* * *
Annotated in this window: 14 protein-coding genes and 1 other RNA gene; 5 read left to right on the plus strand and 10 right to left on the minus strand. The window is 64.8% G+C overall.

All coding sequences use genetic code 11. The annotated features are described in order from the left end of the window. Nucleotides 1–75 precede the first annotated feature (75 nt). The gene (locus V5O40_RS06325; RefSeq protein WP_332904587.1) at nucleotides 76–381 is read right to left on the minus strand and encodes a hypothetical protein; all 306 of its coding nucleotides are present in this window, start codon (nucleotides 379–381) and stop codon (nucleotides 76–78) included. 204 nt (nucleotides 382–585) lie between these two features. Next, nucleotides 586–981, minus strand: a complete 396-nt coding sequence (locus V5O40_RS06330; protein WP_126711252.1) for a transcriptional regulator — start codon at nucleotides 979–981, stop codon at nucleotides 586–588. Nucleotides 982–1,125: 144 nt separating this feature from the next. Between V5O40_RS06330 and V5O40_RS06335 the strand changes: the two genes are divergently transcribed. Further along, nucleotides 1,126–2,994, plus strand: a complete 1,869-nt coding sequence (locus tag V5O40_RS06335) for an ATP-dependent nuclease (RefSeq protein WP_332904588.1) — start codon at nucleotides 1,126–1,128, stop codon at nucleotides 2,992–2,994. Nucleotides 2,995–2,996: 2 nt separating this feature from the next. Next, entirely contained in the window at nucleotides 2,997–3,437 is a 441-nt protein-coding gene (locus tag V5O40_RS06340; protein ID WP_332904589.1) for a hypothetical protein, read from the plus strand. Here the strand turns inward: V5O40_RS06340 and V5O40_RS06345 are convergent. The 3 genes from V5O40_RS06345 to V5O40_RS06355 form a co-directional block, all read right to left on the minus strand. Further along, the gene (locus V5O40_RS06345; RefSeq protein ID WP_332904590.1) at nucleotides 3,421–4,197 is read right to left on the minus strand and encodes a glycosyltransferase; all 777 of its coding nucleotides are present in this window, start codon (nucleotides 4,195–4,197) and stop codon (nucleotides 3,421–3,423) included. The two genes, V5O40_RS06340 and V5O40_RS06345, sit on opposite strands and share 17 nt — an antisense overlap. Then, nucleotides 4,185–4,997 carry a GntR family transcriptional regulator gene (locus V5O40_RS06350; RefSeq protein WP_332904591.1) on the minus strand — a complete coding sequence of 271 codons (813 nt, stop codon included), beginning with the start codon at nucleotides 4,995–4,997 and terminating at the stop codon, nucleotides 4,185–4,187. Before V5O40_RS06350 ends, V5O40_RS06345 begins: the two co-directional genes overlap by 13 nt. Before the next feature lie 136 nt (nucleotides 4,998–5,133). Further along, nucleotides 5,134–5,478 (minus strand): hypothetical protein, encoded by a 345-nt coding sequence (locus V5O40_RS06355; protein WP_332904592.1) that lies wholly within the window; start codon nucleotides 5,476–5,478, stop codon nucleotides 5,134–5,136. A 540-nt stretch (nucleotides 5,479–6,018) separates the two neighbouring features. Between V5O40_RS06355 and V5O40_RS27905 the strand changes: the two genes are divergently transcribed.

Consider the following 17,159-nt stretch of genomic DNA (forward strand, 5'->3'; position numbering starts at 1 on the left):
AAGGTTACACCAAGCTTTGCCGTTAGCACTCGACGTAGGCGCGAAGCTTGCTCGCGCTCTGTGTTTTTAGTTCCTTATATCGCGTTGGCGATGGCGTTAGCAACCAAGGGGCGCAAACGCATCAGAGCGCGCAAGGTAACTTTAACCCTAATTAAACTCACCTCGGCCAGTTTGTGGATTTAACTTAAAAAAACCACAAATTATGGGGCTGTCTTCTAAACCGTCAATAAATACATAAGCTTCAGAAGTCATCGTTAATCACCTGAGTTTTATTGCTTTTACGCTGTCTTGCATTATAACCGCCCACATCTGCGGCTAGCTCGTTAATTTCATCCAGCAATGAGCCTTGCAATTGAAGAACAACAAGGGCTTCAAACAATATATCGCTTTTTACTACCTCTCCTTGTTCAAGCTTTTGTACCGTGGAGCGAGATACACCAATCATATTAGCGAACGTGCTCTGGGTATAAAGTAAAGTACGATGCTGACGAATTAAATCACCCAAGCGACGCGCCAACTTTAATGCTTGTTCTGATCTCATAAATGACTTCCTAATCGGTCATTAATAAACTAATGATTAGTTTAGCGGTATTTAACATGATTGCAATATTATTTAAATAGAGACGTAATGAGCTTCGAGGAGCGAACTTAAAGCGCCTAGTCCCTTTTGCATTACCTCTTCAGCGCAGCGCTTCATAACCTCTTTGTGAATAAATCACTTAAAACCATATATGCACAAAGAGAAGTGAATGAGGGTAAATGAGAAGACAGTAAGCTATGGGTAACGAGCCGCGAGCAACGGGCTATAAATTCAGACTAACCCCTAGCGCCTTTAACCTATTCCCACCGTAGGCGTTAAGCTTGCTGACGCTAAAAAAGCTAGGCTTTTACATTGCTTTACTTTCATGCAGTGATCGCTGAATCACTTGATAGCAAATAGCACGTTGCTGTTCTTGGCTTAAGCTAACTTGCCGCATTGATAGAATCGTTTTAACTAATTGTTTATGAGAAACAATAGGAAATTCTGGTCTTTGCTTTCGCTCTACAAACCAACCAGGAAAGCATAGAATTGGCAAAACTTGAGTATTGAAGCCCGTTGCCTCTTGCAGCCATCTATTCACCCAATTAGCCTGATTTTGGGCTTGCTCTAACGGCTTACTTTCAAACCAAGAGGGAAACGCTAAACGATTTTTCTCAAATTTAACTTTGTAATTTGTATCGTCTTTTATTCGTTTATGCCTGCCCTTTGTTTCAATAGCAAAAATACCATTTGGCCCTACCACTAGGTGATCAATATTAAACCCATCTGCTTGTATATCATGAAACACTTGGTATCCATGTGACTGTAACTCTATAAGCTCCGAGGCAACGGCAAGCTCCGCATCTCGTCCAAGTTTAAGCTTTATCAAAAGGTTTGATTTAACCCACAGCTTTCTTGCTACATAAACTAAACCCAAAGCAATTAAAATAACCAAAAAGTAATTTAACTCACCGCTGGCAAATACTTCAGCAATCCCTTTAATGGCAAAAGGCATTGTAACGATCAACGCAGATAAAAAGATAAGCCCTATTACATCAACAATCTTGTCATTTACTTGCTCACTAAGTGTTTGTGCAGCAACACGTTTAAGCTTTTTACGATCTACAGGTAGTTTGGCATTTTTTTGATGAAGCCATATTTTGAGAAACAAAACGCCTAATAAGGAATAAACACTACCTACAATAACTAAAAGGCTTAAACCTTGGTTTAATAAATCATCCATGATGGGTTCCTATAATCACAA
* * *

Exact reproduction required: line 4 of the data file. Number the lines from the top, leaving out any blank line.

AAGGTTACACCAAGCTTTGCCGTTAGCACTCGACGTAGGCGCGAAGCTTGCTCGCGCTCTGTGTTTTTAGTTCCTTATATCGCGTTGGCGATGGCGTTAGCAACCAAGGGGCGCAAACGCATCAGAGCGCGCAAGGTAACTTTAACCCTAATTAAACTCACCTCGGCCAGTTTGTGGATTTAACTTAAAAAAACCACAAATTATGGGGCTGTCTTCTAAACCGTCAATAAATACATAAGCTTCAGAAGTCATCGTTAATCACCTGAGTTTTATTGCTTTTACGCTGTCTTGCATTATAACCGCCCACATCTGCGGCTAGCTCGTTAATTTCATCCAGCAATGAGCCTTGCAATTGAAGAACAACAAGGGCTTCAAACAATATATCGCTTTTTACTACCTCTCCTTGTTCAAGCTTTTGTACCGTGGAGCGAGATACACCAATCATATTAGCGAACGTGCTCTGGGTATAAAGTAAAGTACGATGCTGACGAATTAAATCACCCAAGCGACGCGCCAACTTTAATGCTTGTTCTGATCTCATAAATGACTTCCTAATCGGTCATTAATAAACTAATGATTAGTTTAGCGGTATTTAACATGATTGCAATATTATTTAAATAGAGACGTAATGAGCTTCGAGGAGCGAACTTAAAGCGCCTAGTCCCTTTTGCATTACCTCTTCAGCGCAGCGCTTCATAACCTCTTTGTGAATAAATCACTTAAAACCATATATGCACAAAGAGAAGTGAATGAGGGTAAATGAGAAGACAGTAAGCTATGGGTAACGAGCCGCGAGCAACGGGCTATAAATTCAGACTAACCCCTAGCGCCTTTAACCTATTCCCACCGTAGGCGTTAAGCTTGCTGACGCTAAAAAAGCTAGGCTTTTACATTGCTTTACTTTCATGCAGTGATCGCTGAATCACTTGATAGCAAATAGCACGTTGCTGTTCTTGGCTTAAGCTAACTTGCCGCATTGATAGAATCGTTTTAACTAATTGTTTATGAGAAACAATAGGAAATTCTGGTCTTTGCTTTCGCTCTACAAACCAACCAGGAAAGCATAGAATTGGCAAAACTTGAGTATTGAAGCCCGTTGCCTCTTGCAGCCATCTATTCACCCAATTAGCCTGATTTTGGGCTTGCTCTAACGGCTTACTTTCAAACCAAGAGGGAAACGCTAAACGATTTTTCTCAAATTTAACTTTGTAATTTGTATCGTCTTTTATTCGTTTATGCCTGCCCTTTGTTTCAATAGCAAAAATACCATTTGGCCCTACCACTAGGTGATCAATATTAAACCCATCTGCTTGTATATCATGAAACACTTGGTATCCATGTGACTGTAACTCTATAAGCTCCGAGGCAACGGCAAGCTCCGCATCTCGTCCAAGTTTAAGCTTTATCAAAAGGTTTGATTTAACCCACAGCTTTCTTGCTACATAAACTAAACCCAAAGCAATTAAAATAACCAAAAAGTAATTTAACTCACCGCTGGCAAATACTTCAGCAATCCCTTTAATGGCAAAAGGCATTGTAACGATCAACGCAGATAAAAAGATAAGCCCTATTACATCAACAATCTTGTCATTTACTTGCTCACTAAGTGTTTGTGCAGCAACACGTTTAAGCTTTTTACGATCTACAGGTAGTTTGGCATTTTTTTGATGAAGCCATATTTTGAGAAACAAAACGCCTAATAAGGAATAAACACTACCTACAATAACTAAAAGGCTTAAACCTTGGTTTAATAAATCATCCATGATGGGTTCCTATAATCACAA